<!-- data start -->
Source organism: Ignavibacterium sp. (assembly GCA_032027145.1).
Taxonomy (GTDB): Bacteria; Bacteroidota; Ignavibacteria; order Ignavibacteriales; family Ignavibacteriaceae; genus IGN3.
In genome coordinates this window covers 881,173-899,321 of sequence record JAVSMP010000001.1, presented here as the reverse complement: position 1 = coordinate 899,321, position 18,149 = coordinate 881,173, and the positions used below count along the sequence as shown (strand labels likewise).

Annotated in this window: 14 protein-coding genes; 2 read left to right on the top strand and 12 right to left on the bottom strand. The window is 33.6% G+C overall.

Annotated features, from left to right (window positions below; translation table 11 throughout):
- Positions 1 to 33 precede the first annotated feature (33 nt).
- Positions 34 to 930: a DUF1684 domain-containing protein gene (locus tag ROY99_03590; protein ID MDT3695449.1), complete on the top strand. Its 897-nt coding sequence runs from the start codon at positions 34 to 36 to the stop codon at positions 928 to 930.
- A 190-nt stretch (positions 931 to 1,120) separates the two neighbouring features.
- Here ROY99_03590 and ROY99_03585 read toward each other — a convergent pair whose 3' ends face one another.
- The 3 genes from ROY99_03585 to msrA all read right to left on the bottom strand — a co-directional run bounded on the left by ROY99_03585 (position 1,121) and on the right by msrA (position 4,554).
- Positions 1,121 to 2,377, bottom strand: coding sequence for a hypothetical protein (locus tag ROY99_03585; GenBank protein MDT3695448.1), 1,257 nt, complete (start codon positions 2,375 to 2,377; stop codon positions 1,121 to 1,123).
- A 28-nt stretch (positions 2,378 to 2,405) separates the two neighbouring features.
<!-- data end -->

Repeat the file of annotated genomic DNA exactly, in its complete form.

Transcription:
Source organism: Ignavibacterium sp. (assembly GCA_032027145.1).
Taxonomy (GTDB): Bacteria; Bacteroidota; Ignavibacteria; order Ignavibacteriales; family Ignavibacteriaceae; genus IGN3.
In genome coordinates this window covers 881,173-899,321 of sequence record JAVSMP010000001.1, presented here as the reverse complement: position 1 = coordinate 899,321, position 18,149 = coordinate 881,173, and the positions used below count along the sequence as shown (strand labels likewise).

Annotated in this window: 14 protein-coding genes; 2 read left to right on the top strand and 12 right to left on the bottom strand. The window is 33.6% G+C overall.

Annotated features, from left to right (window positions below; translation table 11 throughout):
- Positions 1 to 33 precede the first annotated feature (33 nt).
- Positions 34 to 930: a DUF1684 domain-containing protein gene (locus tag ROY99_03590; protein ID MDT3695449.1), complete on the top strand. Its 897-nt coding sequence runs from the start codon at positions 34 to 36 to the stop codon at positions 928 to 930.
- A 190-nt stretch (positions 931 to 1,120) separates the two neighbouring features.
- Here ROY99_03590 and ROY99_03585 read toward each other — a convergent pair whose 3' ends face one another.
- The 3 genes from ROY99_03585 to msrA all read right to left on the bottom strand — a co-directional run bounded on the left by ROY99_03585 (position 1,121) and on the right by msrA (position 4,554).
- Positions 1,121 to 2,377, bottom strand: coding sequence for a hypothetical protein (locus tag ROY99_03585; GenBank protein MDT3695448.1), 1,257 nt, complete (start codon positions 2,375 to 2,377; stop codon positions 1,121 to 1,123).
- A 28-nt stretch (positions 2,378 to 2,405) separates the two neighbouring features.